The nominated song, "Man or Muppet," is why we're all here. It's not good, and not just because forces Walter to sing that he's "a very manly Muppet." Blech. Still, expect to see Mr. The Frog up at the podium on Oscar night.

Sarah D. Bunting co-founded Television Without Pity.com, and has written for Seventeen, New York Magazine, MSNBC.com, Salon, Yahoo!, and others. She's the chief cook and bottle-washer at TomatoNation.comFor more on how the Oscars Death Race began, click here.

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6 Comments

  • Elizabeth | February 18, 2012 8:19 AMReply

    I always thought that "The" was Kermit's middle name...

  • C. Puffer | February 16, 2012 12:16 PMReply

    Well, this is frustrating: I wrote a long, respectful response but your commenting system keeps telling me it appears to be spam with no indication about what it is that is triggering this.

    I never thought I would say this, but you all should consider Disqus because the commenting system you currently have has many drawbacks.

  • Sarah D. Bunting | February 17, 2012 10:47 AM

    I had a comment get eaten as well. Not sure what that's about.

  • Sarah D. Bunting | February 13, 2012 2:59 PMReply

    "I'm sorry, are you seriously hinging your criticism on the real-world logic of the age of a Muppet whose brother is human?"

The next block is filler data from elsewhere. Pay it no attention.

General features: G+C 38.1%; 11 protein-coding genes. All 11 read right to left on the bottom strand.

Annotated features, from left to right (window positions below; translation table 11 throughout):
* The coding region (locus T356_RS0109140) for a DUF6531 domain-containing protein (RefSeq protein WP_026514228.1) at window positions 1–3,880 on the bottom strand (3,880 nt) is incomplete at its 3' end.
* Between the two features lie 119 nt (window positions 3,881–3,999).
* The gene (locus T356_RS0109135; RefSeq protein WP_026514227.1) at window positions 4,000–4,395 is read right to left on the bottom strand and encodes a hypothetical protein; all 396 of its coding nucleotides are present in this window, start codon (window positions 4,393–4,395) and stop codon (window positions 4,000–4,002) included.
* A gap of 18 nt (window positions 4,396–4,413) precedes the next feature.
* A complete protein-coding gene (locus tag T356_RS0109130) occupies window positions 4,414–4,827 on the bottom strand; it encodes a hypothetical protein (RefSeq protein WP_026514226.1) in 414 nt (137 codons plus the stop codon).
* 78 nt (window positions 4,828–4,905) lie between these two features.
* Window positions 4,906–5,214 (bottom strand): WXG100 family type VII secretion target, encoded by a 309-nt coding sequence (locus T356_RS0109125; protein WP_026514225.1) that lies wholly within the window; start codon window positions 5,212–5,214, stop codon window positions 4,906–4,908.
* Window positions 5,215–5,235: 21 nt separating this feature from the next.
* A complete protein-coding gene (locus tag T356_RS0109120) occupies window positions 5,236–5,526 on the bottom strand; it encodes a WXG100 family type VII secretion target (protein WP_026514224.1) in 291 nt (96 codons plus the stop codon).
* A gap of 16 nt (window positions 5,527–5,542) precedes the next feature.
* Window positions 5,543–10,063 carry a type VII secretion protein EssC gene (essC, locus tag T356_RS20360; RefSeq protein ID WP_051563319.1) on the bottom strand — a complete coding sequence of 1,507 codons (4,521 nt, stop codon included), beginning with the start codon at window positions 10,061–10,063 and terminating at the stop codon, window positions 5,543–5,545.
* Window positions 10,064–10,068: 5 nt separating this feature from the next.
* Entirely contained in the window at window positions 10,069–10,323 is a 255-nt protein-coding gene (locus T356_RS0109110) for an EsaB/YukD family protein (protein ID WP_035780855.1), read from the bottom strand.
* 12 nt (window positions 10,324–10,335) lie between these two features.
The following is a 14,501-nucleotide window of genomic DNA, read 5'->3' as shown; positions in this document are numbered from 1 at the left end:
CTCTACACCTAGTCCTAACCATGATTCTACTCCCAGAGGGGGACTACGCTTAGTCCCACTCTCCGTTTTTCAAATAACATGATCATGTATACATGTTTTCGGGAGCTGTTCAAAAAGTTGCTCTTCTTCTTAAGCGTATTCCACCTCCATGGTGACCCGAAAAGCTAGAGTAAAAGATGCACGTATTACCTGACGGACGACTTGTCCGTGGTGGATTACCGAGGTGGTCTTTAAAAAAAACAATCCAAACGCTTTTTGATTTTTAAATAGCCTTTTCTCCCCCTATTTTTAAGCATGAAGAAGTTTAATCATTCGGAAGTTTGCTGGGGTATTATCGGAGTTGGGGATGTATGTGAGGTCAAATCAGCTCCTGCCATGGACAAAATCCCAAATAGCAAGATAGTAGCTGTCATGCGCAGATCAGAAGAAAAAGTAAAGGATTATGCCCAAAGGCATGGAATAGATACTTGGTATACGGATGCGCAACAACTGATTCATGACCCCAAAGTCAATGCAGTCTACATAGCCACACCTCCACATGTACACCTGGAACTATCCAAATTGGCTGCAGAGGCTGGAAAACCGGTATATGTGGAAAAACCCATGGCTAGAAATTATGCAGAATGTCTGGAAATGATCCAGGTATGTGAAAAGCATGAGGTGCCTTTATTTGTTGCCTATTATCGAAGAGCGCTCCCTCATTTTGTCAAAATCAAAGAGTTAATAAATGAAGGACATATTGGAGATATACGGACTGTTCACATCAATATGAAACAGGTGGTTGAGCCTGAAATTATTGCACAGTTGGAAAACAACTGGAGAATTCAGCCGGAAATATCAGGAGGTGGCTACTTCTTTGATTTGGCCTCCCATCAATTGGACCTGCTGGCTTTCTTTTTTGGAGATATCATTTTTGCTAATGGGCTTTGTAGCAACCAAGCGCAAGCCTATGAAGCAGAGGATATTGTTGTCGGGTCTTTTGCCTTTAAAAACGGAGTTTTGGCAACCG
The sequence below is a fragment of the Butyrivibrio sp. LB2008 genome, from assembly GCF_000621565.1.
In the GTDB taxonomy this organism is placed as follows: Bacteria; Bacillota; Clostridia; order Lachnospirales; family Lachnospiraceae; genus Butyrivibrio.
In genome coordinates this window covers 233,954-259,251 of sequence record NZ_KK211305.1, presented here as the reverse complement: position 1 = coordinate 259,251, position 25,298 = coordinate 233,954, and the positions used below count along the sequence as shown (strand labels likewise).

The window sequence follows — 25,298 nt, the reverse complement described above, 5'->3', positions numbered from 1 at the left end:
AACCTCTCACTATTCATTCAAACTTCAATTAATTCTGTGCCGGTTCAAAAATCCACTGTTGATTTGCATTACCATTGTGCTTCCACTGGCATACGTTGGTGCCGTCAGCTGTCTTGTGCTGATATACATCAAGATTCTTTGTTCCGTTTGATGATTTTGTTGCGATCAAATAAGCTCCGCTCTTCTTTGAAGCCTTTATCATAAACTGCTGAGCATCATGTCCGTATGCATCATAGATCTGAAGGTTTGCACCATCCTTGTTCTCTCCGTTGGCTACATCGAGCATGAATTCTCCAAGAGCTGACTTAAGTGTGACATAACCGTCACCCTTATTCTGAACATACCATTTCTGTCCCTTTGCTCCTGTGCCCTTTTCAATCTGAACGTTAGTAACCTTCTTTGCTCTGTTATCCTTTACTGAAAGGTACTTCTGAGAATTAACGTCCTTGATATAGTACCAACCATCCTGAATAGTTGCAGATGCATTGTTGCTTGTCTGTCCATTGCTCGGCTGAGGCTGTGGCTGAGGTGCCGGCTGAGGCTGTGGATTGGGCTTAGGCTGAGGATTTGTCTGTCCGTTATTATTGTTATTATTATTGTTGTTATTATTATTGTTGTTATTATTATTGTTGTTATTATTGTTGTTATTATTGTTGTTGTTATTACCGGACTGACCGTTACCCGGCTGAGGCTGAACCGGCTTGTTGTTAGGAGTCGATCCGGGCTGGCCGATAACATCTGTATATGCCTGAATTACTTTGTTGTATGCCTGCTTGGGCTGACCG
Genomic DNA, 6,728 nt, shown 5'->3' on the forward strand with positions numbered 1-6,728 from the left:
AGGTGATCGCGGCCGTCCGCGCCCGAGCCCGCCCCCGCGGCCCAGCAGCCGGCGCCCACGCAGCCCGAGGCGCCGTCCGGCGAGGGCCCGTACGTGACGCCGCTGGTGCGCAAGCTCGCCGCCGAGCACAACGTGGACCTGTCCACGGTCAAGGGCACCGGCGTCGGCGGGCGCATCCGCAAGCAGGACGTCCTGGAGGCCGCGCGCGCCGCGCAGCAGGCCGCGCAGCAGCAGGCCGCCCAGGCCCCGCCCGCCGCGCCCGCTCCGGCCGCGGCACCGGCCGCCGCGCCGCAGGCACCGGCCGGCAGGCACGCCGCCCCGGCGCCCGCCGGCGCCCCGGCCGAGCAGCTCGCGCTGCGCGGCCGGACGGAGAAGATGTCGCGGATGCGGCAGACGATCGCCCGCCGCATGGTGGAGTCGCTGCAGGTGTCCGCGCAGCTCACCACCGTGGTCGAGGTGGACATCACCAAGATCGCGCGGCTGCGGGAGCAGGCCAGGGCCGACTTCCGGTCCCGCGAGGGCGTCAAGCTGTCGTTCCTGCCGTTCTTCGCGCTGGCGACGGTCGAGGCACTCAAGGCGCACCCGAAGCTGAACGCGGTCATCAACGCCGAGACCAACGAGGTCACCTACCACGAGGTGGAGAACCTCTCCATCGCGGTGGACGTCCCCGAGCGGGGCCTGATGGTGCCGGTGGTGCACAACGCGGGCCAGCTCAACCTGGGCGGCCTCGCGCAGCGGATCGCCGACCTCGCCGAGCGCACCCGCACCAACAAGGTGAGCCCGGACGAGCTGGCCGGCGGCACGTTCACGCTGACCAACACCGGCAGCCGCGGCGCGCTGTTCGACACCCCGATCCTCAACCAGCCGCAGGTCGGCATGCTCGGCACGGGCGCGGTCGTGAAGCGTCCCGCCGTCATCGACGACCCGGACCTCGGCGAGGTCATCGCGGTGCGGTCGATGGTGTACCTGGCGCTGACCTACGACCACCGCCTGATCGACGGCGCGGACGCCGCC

No. I'm hinging my criticism on the fact that, because Walter is so drippy and uncompelling, the viewer has little else to think about but how old he is, whether he ages at the same rate as humans, did I remember to put mustard on my shopping list, etc. I hear you on the rest of the surreal aspects of the set-up, but I think the answer is that, if Walter were more interesting or if the jokes were coming faster, I wouldn't have had time/the inclination to question the logic.

    Calling this a career best for Chris Cooper, however, is an unfunky absurdity all its own.

  • Calem | March 27, 2014 3:30 PM

    Miss. Sarah it's a Muppet movie xd its not suppose to make sense and I think the charm of this Walter was that he was a muppet who faced discrimination from others just because he was different and person he could count on in life was his brother and yeah I kind of agree with you about Miss Piggy however I do feel that the song Man or a muppet was a really good song

  • C. Puffer | February 13, 2012 12:20 PMReply

    I'm sorry, are you seriously hinging your criticism on the real-world logic of the age of a Muppet whose brother is human? This is a movie where the cast travel by map and montage so they can move around the globe in a weekend. If you're going to bring your cynicism to bear on the over-the-top Small Town (literally) relationship of Adams/Segel in a reality where a pig and a frog a have an ill-fated relationship perhaps you don't really have a cogent argument about why you don't like the movie. Also, Chris Cooper should reward his agent; the rap was funny and his commitment to its unfunky absurdity was a career best. The 'Muppet or a Man' song, while the one bit where I could overtly discern the voice of songwriter McKenzie, was actually a fine bit of comic and musical invention that is hugely catchy. I've heard some interesting arguments about why this movie doesn't work in the pantheon of other Muppet ventures (though, as a kid who grew up on loving the Muppets, I don't agree at all) and this is so not one of them.